The Environment Minister Mark H. Durkan says consent for the landfilling of a small part of the W & J Chambers Ltd site in Drumahoe in 2003 was granted after Derry City Council declined to respond to a consultation on the application.
Green MLA Steven Agnew has been asking questions about the landfilling at Stormont.
He asked how much waste was deposited.
The Minister replied: “Northern Ireland Environment Agency (NIA) has not estimated the quantities of waste deposited at the site.
“The regulation of the deposit of waste in 2002 was carried out by Local Councils under the Pollution Control and Local Government Order 1978.
“W&J Chambers Ltd applied for consent to discharge to underground stratum at 91 Glenshane Rd, Drumahoe, Londonderry on October 8, 2002. NIEA (then Environment and Heritage Service) consulted with Derry City Council on the application on May 20, 2003.
“Derry City Council did not respond to the consultation. NIEA therefore took the nil return to be no objection to the application and proceeded to grant the discharge consent on October 14, 2003 to underground stratum in respect of an inert landfill restricted to Category A waste types listed in Schedule 1.”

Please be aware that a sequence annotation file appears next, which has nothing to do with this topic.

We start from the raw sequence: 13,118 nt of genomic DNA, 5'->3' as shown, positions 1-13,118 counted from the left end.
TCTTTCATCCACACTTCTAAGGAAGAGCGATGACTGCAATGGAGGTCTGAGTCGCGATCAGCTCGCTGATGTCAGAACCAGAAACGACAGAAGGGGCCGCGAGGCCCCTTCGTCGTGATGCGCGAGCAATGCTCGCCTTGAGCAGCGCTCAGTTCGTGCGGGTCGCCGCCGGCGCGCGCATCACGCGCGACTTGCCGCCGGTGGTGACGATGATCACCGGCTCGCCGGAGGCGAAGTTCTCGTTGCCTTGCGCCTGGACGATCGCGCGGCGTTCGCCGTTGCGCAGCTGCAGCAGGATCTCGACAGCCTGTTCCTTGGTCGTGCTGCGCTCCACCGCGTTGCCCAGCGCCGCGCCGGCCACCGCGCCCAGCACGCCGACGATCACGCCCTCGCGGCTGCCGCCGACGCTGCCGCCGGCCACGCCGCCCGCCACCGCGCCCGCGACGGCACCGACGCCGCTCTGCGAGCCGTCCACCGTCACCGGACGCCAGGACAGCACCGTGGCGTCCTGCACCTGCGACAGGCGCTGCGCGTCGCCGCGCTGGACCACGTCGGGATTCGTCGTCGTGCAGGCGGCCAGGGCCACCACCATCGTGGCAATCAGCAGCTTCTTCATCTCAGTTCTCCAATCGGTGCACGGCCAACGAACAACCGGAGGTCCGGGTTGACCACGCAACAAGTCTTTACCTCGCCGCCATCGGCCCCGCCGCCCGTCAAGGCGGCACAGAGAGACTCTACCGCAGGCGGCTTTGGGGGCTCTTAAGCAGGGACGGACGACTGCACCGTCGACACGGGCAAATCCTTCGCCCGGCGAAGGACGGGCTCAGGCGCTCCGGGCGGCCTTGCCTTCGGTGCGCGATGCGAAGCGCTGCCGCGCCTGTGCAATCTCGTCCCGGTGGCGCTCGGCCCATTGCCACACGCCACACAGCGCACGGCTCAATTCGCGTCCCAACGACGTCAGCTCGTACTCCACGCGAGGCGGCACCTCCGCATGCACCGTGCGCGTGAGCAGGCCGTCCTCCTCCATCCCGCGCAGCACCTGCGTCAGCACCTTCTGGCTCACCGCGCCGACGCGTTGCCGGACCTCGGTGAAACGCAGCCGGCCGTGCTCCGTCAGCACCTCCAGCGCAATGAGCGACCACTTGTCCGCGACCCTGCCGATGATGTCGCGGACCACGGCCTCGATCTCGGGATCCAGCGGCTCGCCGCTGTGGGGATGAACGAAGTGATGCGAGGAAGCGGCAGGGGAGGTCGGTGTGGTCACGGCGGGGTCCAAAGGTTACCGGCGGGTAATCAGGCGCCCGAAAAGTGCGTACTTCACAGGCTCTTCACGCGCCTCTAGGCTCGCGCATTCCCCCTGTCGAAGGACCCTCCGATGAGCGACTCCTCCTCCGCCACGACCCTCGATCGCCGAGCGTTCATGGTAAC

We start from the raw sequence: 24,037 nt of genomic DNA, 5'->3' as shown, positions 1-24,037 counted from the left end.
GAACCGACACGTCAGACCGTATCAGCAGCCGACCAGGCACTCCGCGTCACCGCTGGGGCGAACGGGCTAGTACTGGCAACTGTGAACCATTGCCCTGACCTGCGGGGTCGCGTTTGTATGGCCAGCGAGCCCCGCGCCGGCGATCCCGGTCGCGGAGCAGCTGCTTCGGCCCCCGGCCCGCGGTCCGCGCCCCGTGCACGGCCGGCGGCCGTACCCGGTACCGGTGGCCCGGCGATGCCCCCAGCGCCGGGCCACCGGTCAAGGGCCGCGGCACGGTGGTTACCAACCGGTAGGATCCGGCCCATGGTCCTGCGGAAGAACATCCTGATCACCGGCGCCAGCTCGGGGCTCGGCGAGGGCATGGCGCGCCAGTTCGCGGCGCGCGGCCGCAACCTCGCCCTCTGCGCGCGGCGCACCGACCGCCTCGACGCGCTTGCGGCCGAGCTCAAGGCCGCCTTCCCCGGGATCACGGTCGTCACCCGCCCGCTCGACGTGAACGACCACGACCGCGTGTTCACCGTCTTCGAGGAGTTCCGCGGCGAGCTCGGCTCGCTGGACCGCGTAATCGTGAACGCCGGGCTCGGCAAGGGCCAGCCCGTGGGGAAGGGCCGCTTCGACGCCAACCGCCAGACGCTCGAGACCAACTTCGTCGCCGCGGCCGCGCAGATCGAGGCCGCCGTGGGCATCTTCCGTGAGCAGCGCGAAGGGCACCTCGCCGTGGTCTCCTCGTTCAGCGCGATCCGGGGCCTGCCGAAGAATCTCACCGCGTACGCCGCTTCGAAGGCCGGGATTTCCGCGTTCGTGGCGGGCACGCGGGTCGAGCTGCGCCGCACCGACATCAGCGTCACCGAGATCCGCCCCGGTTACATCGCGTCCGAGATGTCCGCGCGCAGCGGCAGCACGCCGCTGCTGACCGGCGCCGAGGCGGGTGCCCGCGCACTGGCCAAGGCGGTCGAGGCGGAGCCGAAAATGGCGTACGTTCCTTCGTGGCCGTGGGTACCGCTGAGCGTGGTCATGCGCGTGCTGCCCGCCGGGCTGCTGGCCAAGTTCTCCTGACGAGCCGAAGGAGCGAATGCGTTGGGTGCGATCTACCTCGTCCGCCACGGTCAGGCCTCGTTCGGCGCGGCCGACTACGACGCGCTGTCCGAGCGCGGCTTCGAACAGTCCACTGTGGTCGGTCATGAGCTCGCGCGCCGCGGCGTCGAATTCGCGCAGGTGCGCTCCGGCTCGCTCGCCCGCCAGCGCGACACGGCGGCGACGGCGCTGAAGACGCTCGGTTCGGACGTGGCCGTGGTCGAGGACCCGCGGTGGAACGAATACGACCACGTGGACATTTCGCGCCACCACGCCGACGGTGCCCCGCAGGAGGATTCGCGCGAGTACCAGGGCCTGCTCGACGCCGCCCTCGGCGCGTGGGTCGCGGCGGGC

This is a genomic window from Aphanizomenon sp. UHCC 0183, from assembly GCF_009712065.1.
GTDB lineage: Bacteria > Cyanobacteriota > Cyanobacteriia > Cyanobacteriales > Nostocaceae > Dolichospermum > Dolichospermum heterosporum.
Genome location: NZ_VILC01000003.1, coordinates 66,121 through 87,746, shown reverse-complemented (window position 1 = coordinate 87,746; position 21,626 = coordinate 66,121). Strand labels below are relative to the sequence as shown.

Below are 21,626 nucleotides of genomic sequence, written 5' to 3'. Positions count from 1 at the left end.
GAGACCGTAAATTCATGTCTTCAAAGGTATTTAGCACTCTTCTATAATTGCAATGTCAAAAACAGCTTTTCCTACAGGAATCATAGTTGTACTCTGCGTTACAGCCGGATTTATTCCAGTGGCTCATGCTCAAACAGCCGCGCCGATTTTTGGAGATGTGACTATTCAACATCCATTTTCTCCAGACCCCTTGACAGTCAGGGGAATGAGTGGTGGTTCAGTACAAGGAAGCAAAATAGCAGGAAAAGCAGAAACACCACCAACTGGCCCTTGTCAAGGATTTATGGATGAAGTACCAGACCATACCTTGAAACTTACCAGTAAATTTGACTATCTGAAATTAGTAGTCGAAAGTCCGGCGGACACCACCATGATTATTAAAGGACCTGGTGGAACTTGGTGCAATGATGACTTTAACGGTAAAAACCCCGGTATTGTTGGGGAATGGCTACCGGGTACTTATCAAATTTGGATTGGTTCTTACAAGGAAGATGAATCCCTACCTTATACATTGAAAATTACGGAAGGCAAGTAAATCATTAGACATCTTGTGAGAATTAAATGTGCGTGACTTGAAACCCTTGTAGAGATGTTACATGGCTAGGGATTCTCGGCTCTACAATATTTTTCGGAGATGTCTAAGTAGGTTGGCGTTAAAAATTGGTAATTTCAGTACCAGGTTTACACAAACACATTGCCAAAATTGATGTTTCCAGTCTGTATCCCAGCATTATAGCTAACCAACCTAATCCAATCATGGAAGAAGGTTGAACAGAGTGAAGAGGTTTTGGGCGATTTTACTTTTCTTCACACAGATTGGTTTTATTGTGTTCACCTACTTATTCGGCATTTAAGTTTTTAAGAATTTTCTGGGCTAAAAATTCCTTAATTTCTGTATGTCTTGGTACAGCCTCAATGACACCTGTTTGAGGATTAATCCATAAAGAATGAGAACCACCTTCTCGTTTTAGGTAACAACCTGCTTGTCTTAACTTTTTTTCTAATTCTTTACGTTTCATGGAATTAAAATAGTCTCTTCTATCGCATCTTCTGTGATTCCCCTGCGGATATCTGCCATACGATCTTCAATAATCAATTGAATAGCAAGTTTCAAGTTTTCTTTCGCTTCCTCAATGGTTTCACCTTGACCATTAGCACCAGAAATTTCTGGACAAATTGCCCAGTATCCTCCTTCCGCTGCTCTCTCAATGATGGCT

In response to another question from Mr Agnew, the Minister said that none of the waste used for the landfilling corresponded to the types of waste defined in the Waste and Contaminated Land (Northern Ireland) Order 1997.
He stated: “The Water (Northern Ireland) Order 1999 consent you refer to was issued by the Department for the purpose of ensuring no water pollution would arise from the land-filling of process materials within a small part of the site.
“None of these materials referred to for the purposes of this Water Order consent fell within any of the definitions of waste within the Waste and Contaminated Land (Northern Ireland) Order 1997. There is no contradiction or conflict with waste legislation in the colloquial use of the word ‘waste’ when issuing a consent under the Water (Northern Ireland) Order 1999.
“Following the issue of this Water Order consent Departmental staff regularly monitored the site to confirm that no materials other than those specified were being placed on site. Barring one minor breach which the company immediately rectified, this monitoring found no evidence of materials in breach of the consent or which would have fallen within the definition of waste contained within the Waste and Contaminated Land (Northern Ireland) Order 1997.”